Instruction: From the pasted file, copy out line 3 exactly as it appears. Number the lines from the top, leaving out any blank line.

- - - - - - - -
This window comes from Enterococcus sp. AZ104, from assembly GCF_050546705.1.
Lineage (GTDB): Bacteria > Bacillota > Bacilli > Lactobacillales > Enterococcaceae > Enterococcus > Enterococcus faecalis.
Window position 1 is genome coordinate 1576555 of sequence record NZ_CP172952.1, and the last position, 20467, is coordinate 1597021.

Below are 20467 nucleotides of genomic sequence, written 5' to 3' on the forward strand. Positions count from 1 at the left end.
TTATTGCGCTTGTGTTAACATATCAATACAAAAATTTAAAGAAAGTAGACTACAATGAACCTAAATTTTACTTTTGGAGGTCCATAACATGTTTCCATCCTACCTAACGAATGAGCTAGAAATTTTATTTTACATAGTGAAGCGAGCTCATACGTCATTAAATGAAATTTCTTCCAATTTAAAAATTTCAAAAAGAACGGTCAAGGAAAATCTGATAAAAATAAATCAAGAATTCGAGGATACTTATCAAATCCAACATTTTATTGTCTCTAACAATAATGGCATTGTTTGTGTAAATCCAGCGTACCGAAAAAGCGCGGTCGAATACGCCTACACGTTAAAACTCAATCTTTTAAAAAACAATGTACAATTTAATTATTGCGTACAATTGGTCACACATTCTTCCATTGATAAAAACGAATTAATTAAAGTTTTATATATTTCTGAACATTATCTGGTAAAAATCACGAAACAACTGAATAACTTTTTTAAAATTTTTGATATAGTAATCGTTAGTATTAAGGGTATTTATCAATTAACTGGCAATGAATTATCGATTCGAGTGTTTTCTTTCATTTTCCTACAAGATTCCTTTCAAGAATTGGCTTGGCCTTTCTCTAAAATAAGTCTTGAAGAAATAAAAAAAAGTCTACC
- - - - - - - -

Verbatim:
Window position 1 is genome coordinate 1576555 of sequence record NZ_CP172952.1, and the last position, 20467, is coordinate 1597021.